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Slip into a new dimension of comfort at camp. The fully featured, smartly designed Tuck 35°F sleeping bag is filled with a ThermaPro™ synthetic fiber insulation that retains warmth and compresses way more easily than traditional bags. You’ll also enjoy a unique comfort tuck zipper, which lets you put your feet out on warm nights. Backpacking or camping, it’s a good value and a great way to enjoy some well-earned shut-eye fast.
|Temperature Rating:||35 Degree|
|Sleeping Bag Shape:||Mummy|
This bag kept me warm on about a 15 degree night, sleeping in my clothes and t shirt, also a hat to cover my baldness. Feet did get a little cold, but I put some boiling water in my Nalgene and threw it down there, problem solved, problem stayin' warm solved. Was able to wiggle and get comfortable. Draft collar let some air in, but hey, it was beyond the limits of the bag. Lesson learned. I'll keep this one for warmer trips and buy another for colder weather adventures. Also - bag got a little wet, turns out my Nalgene got a little wet and it transferred to the bag. Did not affect my comfort in the slightest, super forgiving bag. You guys make good stuff, keep it comin! Happy Camper on Jan 3rd 2018
First off, I don't own this bag, but I do own other Kelty bags, including the Tuck 20. I saw the discount on this item, and then saw the poor review, so I'm responding to it.
This is an EN 30 bag. In theory, that means that it will keep a warm sleeper "comfortable" at that temperature. Also, (EN ratings are based on a sleeper wearing one long underwear layer and a hat, and sleeping on a single one-inch thick insulating pad.)
Men tend to sleep warmer than woman. So if you see a "comfort rating" that usually is the guide for a cold sleeper, or temperature rating for a woman.
Realistically though, even if you're a man, add 10-20 degrees to the EN rating, and if you're a woman, add the same to the comfort rating.
Also, any rating, is a just a guide, not a guarantee. Everyone's body is different, most people don't sleep with a hat on, or mid-heavy weight thermals. So if you plan on sleeping in 20-30 degree weather, get a 0 degree bag- more or less.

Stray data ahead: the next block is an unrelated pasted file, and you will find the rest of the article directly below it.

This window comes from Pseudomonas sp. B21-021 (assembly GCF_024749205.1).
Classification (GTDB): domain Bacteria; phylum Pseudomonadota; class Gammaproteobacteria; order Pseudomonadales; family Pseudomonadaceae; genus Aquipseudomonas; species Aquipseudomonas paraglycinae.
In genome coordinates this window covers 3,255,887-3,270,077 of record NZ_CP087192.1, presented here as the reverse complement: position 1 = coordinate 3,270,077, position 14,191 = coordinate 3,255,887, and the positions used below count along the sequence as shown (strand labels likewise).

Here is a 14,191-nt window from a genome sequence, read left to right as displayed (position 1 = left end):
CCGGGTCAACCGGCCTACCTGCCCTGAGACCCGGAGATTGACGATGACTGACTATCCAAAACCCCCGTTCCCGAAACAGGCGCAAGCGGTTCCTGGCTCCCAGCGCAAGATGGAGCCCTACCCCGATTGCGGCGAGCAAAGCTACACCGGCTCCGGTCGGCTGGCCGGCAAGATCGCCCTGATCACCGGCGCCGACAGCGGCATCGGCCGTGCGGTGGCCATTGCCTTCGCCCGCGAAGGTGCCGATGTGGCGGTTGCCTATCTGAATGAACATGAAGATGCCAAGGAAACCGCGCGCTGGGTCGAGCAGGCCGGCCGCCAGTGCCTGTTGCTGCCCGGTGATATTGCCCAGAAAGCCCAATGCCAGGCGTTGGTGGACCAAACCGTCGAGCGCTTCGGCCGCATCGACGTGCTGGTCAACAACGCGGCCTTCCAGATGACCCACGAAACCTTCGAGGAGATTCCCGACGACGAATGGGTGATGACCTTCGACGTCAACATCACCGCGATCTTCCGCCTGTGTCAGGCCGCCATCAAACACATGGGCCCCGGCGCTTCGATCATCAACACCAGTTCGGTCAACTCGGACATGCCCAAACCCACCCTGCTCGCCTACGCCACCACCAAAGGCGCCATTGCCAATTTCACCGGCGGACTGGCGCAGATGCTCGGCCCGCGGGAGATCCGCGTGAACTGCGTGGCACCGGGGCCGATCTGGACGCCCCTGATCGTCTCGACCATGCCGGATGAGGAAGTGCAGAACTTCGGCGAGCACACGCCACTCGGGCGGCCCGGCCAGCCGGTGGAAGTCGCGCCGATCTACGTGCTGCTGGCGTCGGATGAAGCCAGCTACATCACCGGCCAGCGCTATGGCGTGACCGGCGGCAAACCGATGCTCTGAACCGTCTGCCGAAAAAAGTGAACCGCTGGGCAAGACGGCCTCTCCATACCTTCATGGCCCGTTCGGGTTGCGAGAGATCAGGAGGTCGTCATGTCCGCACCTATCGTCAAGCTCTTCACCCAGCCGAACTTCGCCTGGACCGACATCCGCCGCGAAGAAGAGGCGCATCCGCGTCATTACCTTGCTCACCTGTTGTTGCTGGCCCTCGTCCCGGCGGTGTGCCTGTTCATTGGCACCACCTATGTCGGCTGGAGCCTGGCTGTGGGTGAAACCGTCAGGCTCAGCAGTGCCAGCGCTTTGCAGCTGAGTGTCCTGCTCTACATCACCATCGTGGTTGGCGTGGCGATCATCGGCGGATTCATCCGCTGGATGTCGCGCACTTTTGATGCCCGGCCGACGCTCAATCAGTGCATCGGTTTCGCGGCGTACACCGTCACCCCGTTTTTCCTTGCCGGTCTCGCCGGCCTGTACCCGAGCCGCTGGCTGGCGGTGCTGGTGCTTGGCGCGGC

Additionally, the slimmer fitting the bag, meaning the less extra space inside the bag, means the less air inside the bag that your body has to keep warm. If you're a woman and used a mans bag you might notice your feet get cold, because there is an extra foot of sleeping bag past your feet. The Tuck series are LARGE bags, designed either for people that don't like being restricted, or people that fit into the "Big & Tall" category. However, if you're an average size person, just wanting more wiggle room, the bag will be even more inefficient.
I have the Tuck 20, and while I am average size, I use it during the winter backpacking, bc my dog will sleep in the bag with me, so she takes up the extra space, and neither one of us freezes.
If you're new to things like this, REI online is a great resource for general questions and explaining things in laymen terms.
As for this bag or other bags- Kelty makes amazing products, and I will always buy from them. Wendel on Dec 5th 2017
I took this bag with me on a 3-night camping trip last weekend. The low was high 30s on the first night and low-mid 40s the next two nights. I went to sleep the first night wearing thermal pants and a shirt and woke up freezing. Had to put a pair of fleece pants and a fleece jacket on over the thermals and still stayed pretty cold. The next two nights I also slept in thermals and woke up cold again both nights, though not quite as bad as the first. The bag seems like it would be a nice 50 degree bag, but I can't imagine sleeping outside in anything colder than 50 degrees and staying warm. Certainly not a 35/30 degree bag! Eric on Feb 28th 2017